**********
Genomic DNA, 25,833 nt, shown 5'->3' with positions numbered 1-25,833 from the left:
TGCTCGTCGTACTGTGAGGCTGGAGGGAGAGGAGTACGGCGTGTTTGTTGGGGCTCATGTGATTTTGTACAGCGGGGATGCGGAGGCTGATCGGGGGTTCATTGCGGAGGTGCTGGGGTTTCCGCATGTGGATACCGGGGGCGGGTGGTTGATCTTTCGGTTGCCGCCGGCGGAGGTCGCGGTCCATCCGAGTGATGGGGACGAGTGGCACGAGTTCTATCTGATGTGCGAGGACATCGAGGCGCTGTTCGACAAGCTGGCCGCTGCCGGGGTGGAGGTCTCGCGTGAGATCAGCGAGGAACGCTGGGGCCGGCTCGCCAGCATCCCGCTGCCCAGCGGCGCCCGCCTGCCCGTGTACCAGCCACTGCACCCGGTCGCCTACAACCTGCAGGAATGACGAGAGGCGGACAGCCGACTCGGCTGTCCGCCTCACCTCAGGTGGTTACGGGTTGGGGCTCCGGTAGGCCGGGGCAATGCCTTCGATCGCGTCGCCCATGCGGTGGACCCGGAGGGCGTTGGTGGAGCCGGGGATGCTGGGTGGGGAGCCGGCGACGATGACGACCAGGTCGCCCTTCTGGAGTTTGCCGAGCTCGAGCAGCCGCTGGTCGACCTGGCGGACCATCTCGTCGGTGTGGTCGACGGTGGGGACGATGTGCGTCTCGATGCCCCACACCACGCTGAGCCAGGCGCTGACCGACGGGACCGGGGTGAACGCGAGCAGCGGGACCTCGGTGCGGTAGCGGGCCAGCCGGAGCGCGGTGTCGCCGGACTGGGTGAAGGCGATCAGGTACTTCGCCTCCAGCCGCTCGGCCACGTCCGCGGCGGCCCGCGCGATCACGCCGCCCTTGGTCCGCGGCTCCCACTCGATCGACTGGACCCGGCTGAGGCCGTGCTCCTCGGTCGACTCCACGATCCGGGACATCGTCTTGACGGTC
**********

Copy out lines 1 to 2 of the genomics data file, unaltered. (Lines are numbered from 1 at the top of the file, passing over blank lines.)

Genomic DNA, 25,833 nt, shown 5'->3' with positions numbered 1-25,833 from the left:
TGCTCGTCGTACTGTGAGGCTGGAGGGAGAGGAGTACGGCGTGTTTGTTGGGGCTCATGTGATTTTGTACAGCGGGGATGCGGAGGCTGATCGGGGGTTCATTGCGGAGGTGCTGGGGTTTCCGCATGTGGATACCGGGGGCGGGTGGTTGATCTTTCGGTTGCCGCCGGCGGAGGTCGCGGTCCATCCGAGTGATGGGGACGAGTGGCACGAGTTCTATCTGATGTGCGAGGACATCGAGGCGCTGTTCGACAAGCTGGCCGCTGCCGGGGTGGAGGTCTCGCGTGAGATCAGCGAGGAACGCTGGGGCCGGCTCGCCAGCATCCCGCTGCCCAGCGGCGCCCGCCTGCCCGTGTACCAGCCACTGCACCCGGTCGCCTACAACCTGCAGGAATGACGAGAGGCGGACAGCCGACTCGGCTGTCCGCCTCACCTCAGGTGGTTACGGGTTGGGGCTCCGGTAGGCCGGGGCAATGCCTTCGATCGCGTCGCCCATGCGGTGGACCCGGAGGGCGTTGGTGGAGCCGGGGATGCTGGGTGGGGAGCCGGCGACGATGACGACCAGGTCGCCCTTCTGGAGTTTGCCGAGCTCGAGCAGCCGCTGGTCGACCTGGCGGACCATCTCGTCGGTGTGGTCGACGGTGGGGACGATGTGCGTCTCGATGCCCCACACCACGCTGAGCCAGGCGCTGACCGACGGGACCGGGGTGAACGCGAGCAGCGGGACCTCGGTGCGGTAGCGGGCCAGCCGGAGCGCGGTGTCGCCGGACTGGGTGAAGGCGATCAGGTACTTCGCCTCCAGCCGCTCGGCCACGTCCGCGGCGGCCCGCGCGATCACGCCGCCCTTGGTCCGCGGCTCCCACTCGATCGACTGGACCCGGCTGAGGCCGTGCTCCTCGGTCGACTCCACGATCCGGGACATCGTCTTGACGGTC